Why don't we fund affordable, long term accommodation instead of expensive 'quick fix' Emergency Departments?

Imagine if someone in your family was living with a severe mental illness.

Would you be happy for them to be left to wander the streets, end up homeless, housed in temporary accommodation then face violence from street gangs?

When health policies fail vulnerable people, lives can quickly disintegrate.






A man came to a public hospital Emergency Department. He was unshaven, wearing dirty clothes and smelt strongly of cigarettes.

He shuffled up to the triage desk and mumbled. There was bruising down the right side of his face.

The triage nurse at the front desk took one look at him.


You don't look well. Are you living on the streets? Would you like to see a social worker?


The man shrugged, mumbled something and pointed to his jaw.

The triage nurse signed, took his name, date of birth, temperature and oxygen saturation, entered the details on a computer then told him to take a seat on one of the hard, orange plastic seats against the wall.



An hour later an nurse called his name and walked him into the Emergency Department. She escorted him into a cubical, sat him on a trolly and did his blood pressure.

"Have you got pain Billy? What's that bruising on your face? Did someone hit you?"

Billy shook his shoulders in a depressed shrug. He mumbled and stared down at the floor.

The nurse put him into a hospital gown, packed his smelly clothes into a plastic bag, did a set of obs then told him to wait for the Doctor to come.






A doctor walked into to the cubical and introduced himself.


Hi I'm Doctor Rossi. What's going on Billy? I hear you've got a bruised face and are having difficulty speaking."


Billy mumbled back. The doctor asked the man to look up at him and open and close his mouth. Billy could barely open his mouth. He flinched when the Doctor tried to touch his face.

The doctor wrote a slip for radiology.


I think your jaw might be broken. We'll get an x ray and see what the results say."


The results came back that Billy had indeed got a broken jaw.

An IV line was put in to the back of his hand, bloods were taken and a 'nil orally' laminated sign was hung above his cubicle.  

His nurse came in and started to fill out a pre theatre checklist. It was difficult to get information, Billy was mumbling and evading questions.


“Where do you live Billy? We need to let people know you will be staying in hospital for a few days”.


Eventually Billy gave his home address as a temporary men’s shelter. However he insisted that nobody from the hospital should contact the management. When his nurse wanted to ring them, Billy became agitated.


“I don't want anyone to know I'm in hospital” Billy insisted. "I'll be in trouble if people at the shelter find out what happned."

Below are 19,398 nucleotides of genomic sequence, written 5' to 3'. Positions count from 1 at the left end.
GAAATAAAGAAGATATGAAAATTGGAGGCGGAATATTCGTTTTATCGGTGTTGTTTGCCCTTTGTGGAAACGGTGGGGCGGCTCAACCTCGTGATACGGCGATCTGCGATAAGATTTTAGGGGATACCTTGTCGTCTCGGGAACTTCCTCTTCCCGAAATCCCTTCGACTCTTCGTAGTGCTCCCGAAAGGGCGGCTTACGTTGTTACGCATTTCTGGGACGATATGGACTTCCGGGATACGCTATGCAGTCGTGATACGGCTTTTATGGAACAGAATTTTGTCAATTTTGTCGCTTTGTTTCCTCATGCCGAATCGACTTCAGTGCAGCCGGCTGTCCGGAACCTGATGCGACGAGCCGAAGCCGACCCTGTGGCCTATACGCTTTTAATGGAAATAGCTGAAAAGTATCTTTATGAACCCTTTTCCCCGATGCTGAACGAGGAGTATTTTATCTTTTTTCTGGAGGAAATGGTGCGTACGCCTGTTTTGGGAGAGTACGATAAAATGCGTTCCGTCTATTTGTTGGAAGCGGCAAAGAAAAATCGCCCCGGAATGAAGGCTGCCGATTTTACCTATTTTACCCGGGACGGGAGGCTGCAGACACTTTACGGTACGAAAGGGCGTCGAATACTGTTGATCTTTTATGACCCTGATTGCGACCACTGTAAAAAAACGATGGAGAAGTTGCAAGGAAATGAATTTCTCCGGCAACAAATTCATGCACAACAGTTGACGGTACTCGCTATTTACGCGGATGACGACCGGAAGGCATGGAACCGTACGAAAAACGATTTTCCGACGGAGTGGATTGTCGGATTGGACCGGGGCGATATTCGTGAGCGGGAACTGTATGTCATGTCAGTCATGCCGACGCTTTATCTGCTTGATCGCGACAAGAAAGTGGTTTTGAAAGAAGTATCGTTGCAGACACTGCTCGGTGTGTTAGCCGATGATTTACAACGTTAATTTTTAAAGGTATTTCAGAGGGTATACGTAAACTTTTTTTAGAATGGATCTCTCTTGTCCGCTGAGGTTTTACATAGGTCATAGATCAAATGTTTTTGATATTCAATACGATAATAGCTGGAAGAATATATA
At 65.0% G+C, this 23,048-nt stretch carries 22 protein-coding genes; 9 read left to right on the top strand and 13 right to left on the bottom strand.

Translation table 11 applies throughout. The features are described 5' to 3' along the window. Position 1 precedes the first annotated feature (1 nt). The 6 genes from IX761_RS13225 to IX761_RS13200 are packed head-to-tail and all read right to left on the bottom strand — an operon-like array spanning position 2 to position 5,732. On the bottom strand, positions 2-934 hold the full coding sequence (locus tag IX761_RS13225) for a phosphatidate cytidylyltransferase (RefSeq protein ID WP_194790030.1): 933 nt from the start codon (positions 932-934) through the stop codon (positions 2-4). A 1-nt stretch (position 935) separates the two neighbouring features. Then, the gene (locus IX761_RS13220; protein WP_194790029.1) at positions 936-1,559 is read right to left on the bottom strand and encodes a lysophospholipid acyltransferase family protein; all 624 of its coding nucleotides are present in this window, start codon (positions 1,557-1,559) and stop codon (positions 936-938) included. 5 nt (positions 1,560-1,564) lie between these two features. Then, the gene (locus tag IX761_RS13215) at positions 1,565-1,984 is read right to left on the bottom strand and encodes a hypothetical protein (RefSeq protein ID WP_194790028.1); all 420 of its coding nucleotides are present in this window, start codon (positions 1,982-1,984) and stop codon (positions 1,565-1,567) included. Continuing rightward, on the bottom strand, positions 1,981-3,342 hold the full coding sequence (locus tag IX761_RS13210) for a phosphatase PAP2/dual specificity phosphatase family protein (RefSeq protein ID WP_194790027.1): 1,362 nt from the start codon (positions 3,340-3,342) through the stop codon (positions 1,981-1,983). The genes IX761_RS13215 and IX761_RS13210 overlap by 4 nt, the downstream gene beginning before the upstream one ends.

Billy was wheeled off to theatre that evening. His broken jaw was reset and wired into place. He was then sent up to a general ward to recover.

His jaw was wired in place so the fracture could heal and his mouth had to be rinsed out twice daily with chlorhex mouthwash. Billy was only allowed liquids through a straw.

The ward nurses were exasperated by his smell and made him shower, shave and put on a pair of ill filling green hospital pyjamas. His smelly, torn clothes were thrown out.

They were also angry to find out that despite being the victim of a serious assault, the police had not even been contacted.

A social worker came so see Billy and spent two hours talking to him, quietly.




It turned out that Billy had been diagnosed as a schizophrenia ten years ago and had been taking regular antipsychotic medications, through a local mental health clinic.

However he had recently moved to another suburb, and instantly became ineligible to see the same clinic. No new clinic or case worker had been organised. There was no coordination of patients data between different mental health zones. No patients were tracked as they moved around the state.

The result was, many slipped through the cracks, went off their medications and ended up on the streets.

A GP was contacted who confirmed that the man was compliant with his medications and was shy and non threatening.

The problem was, the Doctor pointed out, that Billy had nowhere to live.


“I can’t find any permanent accommodation for this man. The government has closed all the psych beds. Where is he supposed to go? And what is the point of patching him up in hospital if you are going to send him back to live on the streets again?”




After making numerous phone calls, a new clinic case worker was located. She needed to see Billy in person, fill out a new set of paperwork and have him reassessed by a new Doctor, before she could restart his medications.




After a few days of regular food, warm clean clothes and people being friendly, Billy began to open up.

He admitted to nursing staff that he had been beaten up by a gang of thugs at the shelter.


"They told me they hate people with a mental illness then punched me in the face and threw me down the stairs. They also warned me not to tell, or I'd be killed."


Billy was subsequently discharged back to the same hostel where he had originally been assaulted.

There was no follow up.


Wikihospitals 2014

References

Mental health patients waiting for hours, sometimes days in emergency departments - ABC news February 2018

May Is National Mental Health Awareness Month - Mathematica, May 2017.